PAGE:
Moody's Delicatessen Visit

Saturday I made a morning trip to my old neighborhood in Waltham and spent close to two hours eating, tasting, and soaking up the amazing vibe at one of my absolute favorite food vendors in New England: Moody's Delicatessen and Provisions on Moody Street in Waltham.

Like every good deli in New England, Moody's is jammed every Saturday with hungry people loading up on fresh-made deli sandwiches and sandwich supplies for later in the week. But inside Moody's you won't find the standard New England deli case loaded with plastic-wrapped Boar's Head cold cuts. Instead, you'll find over a dozen different cured meats, from truffle salami to dried Spanish-style chorizo seco to absolutely killer coppa. And at least half a dozen varieties of house made and cured sausage. And so much more. All made and cured on the premises.

It's cured pork heaven in New England.

By noon on Saturday, Moody's was jammed, with a line of people waiting to order nearly out the door. But they open their doors at 7am, so you can stop in early, get a breakfast burrito with spicy sausage, chat with owner Joshua Smith, and beat the lunch rush.

I brought home a half pound of house cured pancetta, and made two giant bowls of panzanella (one with turkey bacon). This great recipe from Food 52 hit my inbox this week, so I've been craving a summer tomato salad with bread and bacon. I've been using Alton Brown's recipe for years—the best solution ever to a BLT craving.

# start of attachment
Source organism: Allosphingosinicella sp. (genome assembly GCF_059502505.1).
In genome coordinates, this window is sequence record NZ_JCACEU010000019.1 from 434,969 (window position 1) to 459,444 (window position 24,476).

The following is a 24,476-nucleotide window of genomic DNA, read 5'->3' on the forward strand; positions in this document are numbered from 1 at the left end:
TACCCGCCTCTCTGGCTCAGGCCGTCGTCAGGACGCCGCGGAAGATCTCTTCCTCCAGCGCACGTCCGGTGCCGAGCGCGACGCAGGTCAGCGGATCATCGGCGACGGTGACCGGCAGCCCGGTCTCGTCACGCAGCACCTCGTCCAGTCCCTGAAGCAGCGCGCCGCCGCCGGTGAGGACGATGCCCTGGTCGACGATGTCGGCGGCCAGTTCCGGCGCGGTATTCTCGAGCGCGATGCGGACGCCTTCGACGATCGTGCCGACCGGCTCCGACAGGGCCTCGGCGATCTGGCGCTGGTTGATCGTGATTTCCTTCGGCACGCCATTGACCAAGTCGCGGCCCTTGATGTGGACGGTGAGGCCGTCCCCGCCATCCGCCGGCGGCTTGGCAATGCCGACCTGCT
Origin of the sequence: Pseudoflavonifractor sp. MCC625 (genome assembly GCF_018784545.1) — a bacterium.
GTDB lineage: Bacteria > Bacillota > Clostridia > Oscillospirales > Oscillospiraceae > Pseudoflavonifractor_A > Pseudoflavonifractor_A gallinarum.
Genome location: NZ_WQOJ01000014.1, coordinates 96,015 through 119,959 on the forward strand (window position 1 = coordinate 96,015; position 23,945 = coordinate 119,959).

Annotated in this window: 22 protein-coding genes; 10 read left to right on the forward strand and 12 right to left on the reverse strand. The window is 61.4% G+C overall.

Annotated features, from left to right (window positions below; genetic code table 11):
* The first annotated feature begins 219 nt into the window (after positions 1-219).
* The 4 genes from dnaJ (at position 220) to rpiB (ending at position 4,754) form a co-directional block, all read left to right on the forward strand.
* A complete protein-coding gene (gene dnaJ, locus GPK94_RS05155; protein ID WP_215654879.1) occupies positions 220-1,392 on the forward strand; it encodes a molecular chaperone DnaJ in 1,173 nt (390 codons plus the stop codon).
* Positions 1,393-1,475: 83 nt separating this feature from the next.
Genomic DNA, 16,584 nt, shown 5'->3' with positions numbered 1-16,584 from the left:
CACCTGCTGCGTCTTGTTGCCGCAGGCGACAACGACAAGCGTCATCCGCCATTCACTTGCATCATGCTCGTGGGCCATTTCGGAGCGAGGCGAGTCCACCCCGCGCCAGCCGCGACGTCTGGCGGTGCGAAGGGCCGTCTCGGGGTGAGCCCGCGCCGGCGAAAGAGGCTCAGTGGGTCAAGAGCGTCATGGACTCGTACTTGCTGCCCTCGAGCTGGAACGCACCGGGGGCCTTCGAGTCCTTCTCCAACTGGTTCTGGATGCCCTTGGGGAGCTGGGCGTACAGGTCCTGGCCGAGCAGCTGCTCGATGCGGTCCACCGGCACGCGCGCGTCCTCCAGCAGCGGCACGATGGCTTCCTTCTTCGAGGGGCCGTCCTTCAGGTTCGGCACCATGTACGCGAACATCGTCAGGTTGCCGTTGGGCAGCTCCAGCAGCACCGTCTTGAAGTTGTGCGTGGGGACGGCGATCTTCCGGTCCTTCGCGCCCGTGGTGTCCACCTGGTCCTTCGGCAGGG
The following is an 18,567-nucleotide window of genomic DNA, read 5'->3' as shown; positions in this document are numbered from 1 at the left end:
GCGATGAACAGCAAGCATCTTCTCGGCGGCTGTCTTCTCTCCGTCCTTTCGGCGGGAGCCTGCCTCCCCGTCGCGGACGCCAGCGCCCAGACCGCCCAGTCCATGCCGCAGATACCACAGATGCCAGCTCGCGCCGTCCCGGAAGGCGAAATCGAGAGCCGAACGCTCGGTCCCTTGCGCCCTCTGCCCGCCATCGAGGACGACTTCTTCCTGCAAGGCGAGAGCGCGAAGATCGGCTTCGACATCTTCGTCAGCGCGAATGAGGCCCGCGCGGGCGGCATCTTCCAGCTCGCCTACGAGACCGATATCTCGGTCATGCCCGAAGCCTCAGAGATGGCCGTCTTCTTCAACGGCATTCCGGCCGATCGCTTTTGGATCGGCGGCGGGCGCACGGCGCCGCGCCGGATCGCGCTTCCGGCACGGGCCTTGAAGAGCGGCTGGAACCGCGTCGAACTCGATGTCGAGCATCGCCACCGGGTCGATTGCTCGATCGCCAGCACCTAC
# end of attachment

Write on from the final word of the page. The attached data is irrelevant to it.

That gorgeous pastrami will make its way into some lunch sandwiches this week, and I also picked up some "Waltham style" pork roll. In the Mid-Atlantic where I grew up, this processed is usually fried up and served with brunch, or on soft white bread with mayo. It's not the fanciest pork product, but Joshua Smith described how he uses Berkshire pork and maple syrup to do his pork roll, and I had to try it. My friend Crash is a native of Kennett Square PA, AKA Mushroom City USA, and always lists pork roll sandwiches as one of his favorite Philly foods. I'm hoping we can fry up some pork roll together this week so he can show me how a Philly boy does it.

I ended up using some of the pork roll to fill some Sunday morning chiles rellenos. Rick Bayless' classic recipe presented nicely here by the Paupered Chef describes an elaborate process stewing a filling with pork, tomato, and spices. But I cheated and crisped up some pork roll and added it to my usual filling: smoked cheddar cheese. The flavor of the pork roll worked great with the roasted peppers and smoked cheese. I'd love to try a more elaborate picadillo with a pork roll base. Maybe next weekend.